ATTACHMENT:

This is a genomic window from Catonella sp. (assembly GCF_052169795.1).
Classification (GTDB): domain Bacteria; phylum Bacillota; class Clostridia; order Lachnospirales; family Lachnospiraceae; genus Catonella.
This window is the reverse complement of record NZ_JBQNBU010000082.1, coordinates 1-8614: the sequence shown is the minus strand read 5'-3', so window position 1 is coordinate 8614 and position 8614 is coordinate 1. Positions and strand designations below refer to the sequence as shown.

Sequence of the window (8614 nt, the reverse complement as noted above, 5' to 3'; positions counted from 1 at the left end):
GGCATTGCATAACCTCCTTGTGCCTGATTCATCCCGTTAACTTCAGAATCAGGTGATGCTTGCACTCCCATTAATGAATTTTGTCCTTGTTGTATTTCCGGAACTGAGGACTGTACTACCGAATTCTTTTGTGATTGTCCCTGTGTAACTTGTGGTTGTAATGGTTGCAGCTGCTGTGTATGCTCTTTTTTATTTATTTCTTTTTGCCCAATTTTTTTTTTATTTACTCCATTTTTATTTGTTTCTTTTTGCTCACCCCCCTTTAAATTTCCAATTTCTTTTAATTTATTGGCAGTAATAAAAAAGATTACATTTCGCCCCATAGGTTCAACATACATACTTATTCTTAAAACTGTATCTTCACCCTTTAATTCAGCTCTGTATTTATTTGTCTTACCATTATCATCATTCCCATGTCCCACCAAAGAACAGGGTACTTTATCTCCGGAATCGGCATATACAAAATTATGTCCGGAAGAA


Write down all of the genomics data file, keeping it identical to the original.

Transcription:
This is a genomic window from Catonella sp. (assembly GCF_052169795.1).
Classification (GTDB): domain Bacteria; phylum Bacillota; class Clostridia; order Lachnospirales; family Lachnospiraceae; genus Catonella.
This window is the reverse complement of record NZ_JBQNBU010000082.1, coordinates 1-8614: the sequence shown is the minus strand read 5'-3', so window position 1 is coordinate 8614 and position 8614 is coordinate 1. Positions and strand designations below refer to the sequence as shown.

Sequence of the window (8614 nt, the reverse complement as noted above, 5' to 3'; positions counted from 1 at the left end):
GGCATTGCATAACCTCCTTGTGCCTGATTCATCCCGTTAACTTCAGAATCAGGTGATGCTTGCACTCCCATTAATGAATTTTGTCCTTGTTGTATTTCCGGAACTGAGGACTGTACTACCGAATTCTTTTGTGATTGTCCCTGTGTAACTTGTGGTTGTAATGGTTGCAGCTGCTGTGTATGCTCTTTTTTATTTATTTCTTTTTGCCCAATTTTTTTTTTATTTACTCCATTTTTATTTGTTTCTTTTTGCTCACCCCCCTTTAAATTTCCAATTTCTTTTAATTTATTGGCAGTAATAAAAAAGATTACATTTCGCCCCATAGGTTCAACATACATACTTATTCTTAAAACTGTATCTTCACCCTTTAATTCAGCTCTGTATTTATTTGTCTTACCATTATCATCATTCCCATGTCCCACCAAAGAACAGGGTACTTTATCTCCGGAATCGGCATATACAAAATTATGTCCGGAAGAA